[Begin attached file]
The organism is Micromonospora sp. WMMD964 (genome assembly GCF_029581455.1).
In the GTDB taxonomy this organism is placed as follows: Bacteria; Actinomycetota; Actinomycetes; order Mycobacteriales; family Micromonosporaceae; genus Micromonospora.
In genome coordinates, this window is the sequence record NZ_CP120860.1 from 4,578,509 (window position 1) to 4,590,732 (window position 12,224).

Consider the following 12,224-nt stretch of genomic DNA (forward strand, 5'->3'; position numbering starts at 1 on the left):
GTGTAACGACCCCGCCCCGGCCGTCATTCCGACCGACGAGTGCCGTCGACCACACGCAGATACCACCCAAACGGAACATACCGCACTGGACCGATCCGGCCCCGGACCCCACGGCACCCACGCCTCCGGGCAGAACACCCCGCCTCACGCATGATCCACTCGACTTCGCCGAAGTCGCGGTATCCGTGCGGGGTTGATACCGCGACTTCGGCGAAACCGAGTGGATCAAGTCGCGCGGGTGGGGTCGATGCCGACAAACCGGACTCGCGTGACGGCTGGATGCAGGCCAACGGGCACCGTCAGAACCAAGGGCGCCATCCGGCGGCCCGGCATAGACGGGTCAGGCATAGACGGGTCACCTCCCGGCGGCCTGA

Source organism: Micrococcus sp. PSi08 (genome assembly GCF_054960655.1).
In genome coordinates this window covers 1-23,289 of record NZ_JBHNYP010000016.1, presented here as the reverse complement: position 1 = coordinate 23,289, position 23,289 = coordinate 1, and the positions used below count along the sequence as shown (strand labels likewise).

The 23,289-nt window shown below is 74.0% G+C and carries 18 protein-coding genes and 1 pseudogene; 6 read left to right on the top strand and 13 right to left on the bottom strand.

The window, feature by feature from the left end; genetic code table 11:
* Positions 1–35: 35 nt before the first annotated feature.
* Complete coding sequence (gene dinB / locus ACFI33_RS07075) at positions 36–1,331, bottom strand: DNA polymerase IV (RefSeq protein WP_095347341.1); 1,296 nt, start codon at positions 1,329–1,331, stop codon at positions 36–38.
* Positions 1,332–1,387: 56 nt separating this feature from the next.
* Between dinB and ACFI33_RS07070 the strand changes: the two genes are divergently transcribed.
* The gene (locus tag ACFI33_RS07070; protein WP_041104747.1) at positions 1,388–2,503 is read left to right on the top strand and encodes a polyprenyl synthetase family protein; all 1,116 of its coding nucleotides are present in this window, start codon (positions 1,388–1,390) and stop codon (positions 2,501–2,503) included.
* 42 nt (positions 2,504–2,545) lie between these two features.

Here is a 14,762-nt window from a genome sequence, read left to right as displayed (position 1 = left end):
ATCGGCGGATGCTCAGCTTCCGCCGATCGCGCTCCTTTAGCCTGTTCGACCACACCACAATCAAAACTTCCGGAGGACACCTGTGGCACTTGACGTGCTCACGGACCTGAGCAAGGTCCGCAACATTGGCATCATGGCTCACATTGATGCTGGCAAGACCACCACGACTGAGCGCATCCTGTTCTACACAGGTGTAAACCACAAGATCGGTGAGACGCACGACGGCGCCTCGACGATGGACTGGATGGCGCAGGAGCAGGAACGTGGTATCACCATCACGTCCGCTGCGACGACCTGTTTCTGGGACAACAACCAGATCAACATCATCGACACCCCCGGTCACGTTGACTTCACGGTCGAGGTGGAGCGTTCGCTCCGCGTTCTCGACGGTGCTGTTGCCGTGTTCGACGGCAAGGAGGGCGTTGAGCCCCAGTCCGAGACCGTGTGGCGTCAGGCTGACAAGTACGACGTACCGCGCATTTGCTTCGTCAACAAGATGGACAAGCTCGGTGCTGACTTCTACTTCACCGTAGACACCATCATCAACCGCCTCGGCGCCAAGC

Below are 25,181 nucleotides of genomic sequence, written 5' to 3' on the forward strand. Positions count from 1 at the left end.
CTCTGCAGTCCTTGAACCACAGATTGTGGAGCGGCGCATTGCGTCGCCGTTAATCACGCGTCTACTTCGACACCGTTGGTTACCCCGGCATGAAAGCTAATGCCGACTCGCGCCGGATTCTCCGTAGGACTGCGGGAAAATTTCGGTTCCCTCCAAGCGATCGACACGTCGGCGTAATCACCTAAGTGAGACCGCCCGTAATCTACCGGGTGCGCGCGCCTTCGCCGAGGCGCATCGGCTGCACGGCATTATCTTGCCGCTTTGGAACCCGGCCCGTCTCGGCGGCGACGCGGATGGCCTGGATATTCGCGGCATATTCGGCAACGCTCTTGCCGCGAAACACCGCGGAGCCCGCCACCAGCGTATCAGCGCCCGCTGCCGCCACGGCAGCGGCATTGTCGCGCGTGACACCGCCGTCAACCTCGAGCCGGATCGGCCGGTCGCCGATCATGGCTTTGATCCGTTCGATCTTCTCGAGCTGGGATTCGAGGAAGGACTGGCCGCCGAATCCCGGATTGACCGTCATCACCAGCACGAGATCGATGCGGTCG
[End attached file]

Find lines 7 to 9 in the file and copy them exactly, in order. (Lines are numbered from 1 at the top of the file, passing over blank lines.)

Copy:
In genome coordinates this window covers 1-23,289 of record NZ_JBHNYP010000016.1, presented here as the reverse complement: position 1 = coordinate 23,289, position 23,289 = coordinate 1, and the positions used below count along the sequence as shown (strand labels likewise).

The 23,289-nt window shown below is 74.0% G+C and carries 18 protein-coding genes and 1 pseudogene; 6 read left to right on the top strand and 13 right to left on the bottom strand.

The window, feature by feature from the left end; genetic code table 11: